This article was written based on a discussion with Alex S H Foong, FSA, public interest director for a private pension administrator and the second Malaysian to qualify as an actuary. It discusses issues with starting an agency force, early regulations in Asia and starting a national reinsurer. It also explores being an actuary as well as a member of a board of directors and nurturing the next generation of actuaries.
Brief History and Starting an Agency Force
Alex graduated from Universiti Malaya in 1975 with a degree in mathematics. He went on to attend Northeastern University in the United States with support from the Asia Foundation and graduated in 1977. In the 1970s, Northeastern was the place to go for actuarial science, and he studied under Professor Crofts (1924–2017).
Alex worked for AIA Malaysia for a year before transferring to Hong Kong, where he worked from 1978–1983. He received his FSA in 1981 while working in Hong Kong. Alex was the second Malaysian to become a qualified actuary (Steve S V Wong, FSA, was the first).
When Alex returned to Malaysia in 1983, he began working for British American Life Insurance (now Manulife). Steve was the CEO of the company at the time. Alex started as an actuary and worked his way up to the CEO position. He was responsible for starting an ordinary life agency force at British American, which historically was known for home service business (also known as industrial life). When Alex started the agency force, British American hired the third Malaysian actuary, Thavanesan Karthigasu, ASA, FFA. So, the first three Malaysian actuaries were all working for the same company, which was not one of the large insurers at that time. While other insurers in the country had actuaries, they were not Malaysians, but they contributed tremendously to the development of the actuarial profession in the country.
Major challenges of starting and running an agency force included communication and human relationships. In a sense, agents wanted to come work for British American because there was an actuary—a technical expert who could “speak their language” rather than simply deal with numbers and equations. Dealing with internal conflicts was a challenge in the actuarial role. As an actuary leading an agency force, Alex could no longer simply focus on cheap premium rates; rather, he had to take a balanced approach to financial matters and consider other aspects. Similarly, when Alex later became the CEO of Great Eastern Life in Malaysia until his retirement in 2009, he understood the technical issues thanks to his actuarial training, which helped him avoid problems such as reliance on lapse-supported products to drive sales.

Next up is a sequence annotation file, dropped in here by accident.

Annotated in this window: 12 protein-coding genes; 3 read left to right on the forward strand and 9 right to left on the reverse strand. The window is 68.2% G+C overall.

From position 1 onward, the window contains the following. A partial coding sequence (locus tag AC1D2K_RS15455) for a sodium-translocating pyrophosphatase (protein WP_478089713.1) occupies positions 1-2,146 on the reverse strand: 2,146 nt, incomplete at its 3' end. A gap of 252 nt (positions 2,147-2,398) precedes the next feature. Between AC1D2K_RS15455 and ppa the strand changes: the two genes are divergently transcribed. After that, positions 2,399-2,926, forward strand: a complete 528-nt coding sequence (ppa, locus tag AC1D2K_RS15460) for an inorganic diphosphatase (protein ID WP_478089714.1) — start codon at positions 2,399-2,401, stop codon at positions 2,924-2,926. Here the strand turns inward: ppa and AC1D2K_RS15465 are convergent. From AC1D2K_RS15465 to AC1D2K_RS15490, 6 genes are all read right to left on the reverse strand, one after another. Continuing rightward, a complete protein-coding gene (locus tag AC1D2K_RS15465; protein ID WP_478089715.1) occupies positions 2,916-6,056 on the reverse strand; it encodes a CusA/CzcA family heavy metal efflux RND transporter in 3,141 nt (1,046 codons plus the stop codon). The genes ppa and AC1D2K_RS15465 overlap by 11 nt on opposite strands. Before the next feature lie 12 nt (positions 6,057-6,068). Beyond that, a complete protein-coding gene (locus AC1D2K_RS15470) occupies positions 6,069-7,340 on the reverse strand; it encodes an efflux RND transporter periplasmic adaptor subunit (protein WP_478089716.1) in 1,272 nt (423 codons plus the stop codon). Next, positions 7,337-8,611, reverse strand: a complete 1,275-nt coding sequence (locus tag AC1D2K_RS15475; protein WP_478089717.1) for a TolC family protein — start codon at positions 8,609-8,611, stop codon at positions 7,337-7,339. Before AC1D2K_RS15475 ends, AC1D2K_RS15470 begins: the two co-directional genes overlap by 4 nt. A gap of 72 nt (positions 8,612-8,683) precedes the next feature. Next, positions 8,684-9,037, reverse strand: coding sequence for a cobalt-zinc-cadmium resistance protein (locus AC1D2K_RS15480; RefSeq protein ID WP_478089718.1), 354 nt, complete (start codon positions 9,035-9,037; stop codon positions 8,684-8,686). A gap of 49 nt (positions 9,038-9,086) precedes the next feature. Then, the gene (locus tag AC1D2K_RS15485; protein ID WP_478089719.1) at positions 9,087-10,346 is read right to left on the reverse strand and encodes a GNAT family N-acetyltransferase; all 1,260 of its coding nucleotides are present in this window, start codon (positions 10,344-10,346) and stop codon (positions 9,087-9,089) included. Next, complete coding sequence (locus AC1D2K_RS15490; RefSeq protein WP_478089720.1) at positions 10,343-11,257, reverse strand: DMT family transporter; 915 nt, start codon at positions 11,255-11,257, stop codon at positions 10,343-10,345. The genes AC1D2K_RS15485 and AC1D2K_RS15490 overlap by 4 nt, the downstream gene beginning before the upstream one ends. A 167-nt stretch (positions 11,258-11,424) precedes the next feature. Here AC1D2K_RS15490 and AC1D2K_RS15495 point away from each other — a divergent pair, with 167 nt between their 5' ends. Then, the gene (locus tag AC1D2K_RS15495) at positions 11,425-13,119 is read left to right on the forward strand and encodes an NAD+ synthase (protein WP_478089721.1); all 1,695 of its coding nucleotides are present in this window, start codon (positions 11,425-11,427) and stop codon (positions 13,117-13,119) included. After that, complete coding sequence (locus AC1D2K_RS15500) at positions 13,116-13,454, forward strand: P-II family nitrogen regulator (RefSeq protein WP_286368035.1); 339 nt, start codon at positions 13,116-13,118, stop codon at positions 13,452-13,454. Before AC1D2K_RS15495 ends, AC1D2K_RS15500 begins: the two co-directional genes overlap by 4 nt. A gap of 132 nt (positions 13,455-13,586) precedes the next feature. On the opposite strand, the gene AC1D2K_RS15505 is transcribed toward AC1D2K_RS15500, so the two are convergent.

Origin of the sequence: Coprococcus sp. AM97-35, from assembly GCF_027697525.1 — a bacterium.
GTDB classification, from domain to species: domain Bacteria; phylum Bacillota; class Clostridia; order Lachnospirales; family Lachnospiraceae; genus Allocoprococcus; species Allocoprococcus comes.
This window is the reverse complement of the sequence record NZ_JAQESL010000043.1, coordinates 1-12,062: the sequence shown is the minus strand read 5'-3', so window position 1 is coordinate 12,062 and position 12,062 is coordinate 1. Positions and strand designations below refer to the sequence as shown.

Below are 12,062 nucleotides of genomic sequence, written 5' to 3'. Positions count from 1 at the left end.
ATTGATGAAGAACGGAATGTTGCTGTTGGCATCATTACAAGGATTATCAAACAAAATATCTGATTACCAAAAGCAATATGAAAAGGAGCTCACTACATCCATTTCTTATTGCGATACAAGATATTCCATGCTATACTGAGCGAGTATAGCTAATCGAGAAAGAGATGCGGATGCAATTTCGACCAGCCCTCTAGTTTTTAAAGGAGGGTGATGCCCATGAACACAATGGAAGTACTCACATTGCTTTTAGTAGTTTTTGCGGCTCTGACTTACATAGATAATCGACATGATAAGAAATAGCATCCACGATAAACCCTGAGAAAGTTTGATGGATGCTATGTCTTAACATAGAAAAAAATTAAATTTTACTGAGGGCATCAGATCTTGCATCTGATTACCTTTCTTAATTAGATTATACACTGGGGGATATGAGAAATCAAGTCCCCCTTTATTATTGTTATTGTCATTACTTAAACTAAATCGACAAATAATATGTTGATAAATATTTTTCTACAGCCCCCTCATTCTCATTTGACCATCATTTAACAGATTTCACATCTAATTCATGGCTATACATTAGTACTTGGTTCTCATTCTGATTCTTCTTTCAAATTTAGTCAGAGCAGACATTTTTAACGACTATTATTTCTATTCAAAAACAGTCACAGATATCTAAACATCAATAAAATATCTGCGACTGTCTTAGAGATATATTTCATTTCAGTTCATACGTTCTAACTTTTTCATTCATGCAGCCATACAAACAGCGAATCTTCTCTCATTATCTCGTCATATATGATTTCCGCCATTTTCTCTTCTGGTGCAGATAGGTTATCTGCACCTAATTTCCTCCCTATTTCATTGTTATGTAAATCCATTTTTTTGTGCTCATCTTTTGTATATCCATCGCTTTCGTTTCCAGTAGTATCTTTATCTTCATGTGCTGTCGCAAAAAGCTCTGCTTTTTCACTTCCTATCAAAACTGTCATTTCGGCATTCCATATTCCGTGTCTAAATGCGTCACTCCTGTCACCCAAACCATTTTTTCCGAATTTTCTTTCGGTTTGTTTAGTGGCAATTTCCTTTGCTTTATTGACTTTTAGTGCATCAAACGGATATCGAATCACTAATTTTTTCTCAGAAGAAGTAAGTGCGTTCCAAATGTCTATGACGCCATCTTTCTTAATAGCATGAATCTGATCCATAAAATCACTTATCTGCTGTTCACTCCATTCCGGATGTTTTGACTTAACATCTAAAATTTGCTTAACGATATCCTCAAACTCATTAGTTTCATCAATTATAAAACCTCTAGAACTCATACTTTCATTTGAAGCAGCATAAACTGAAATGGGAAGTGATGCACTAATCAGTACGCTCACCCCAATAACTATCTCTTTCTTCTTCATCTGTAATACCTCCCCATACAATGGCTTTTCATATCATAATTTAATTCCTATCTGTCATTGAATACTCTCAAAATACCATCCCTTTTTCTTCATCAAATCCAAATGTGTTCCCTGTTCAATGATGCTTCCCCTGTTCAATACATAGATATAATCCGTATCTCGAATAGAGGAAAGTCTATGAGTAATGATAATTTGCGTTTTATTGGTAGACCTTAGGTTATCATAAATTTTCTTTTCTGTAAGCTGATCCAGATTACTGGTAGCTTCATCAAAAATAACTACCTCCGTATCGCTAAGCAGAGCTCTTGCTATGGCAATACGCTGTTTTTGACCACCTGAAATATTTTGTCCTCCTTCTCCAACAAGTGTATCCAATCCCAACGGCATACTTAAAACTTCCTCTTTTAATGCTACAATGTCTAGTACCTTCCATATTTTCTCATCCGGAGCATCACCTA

In the 1970s to early 1980s, the tax basis in Malaysia was based on investment income minus expenses, where expenses included commissions. Thus, when an insurer was growing, it hardly paid any taxes. But once it started to mature, it felt the pain of the taxes it needed to pay. During this time, the tax basis formula changed to exclude commissions, which immediately hurt the insurers that were not growing quickly. Over several years, accumulated losses disappeared and hurt all insurers, greatly affecting their competitive positions. Complex tax issues and dealing with the tax authority were tasks that Alex, being a CEO and an actuary, had the training and rigor to understand and tackle. By working with the tax consultants and actuarial professionals from the industry, a more balanced basis was adopted.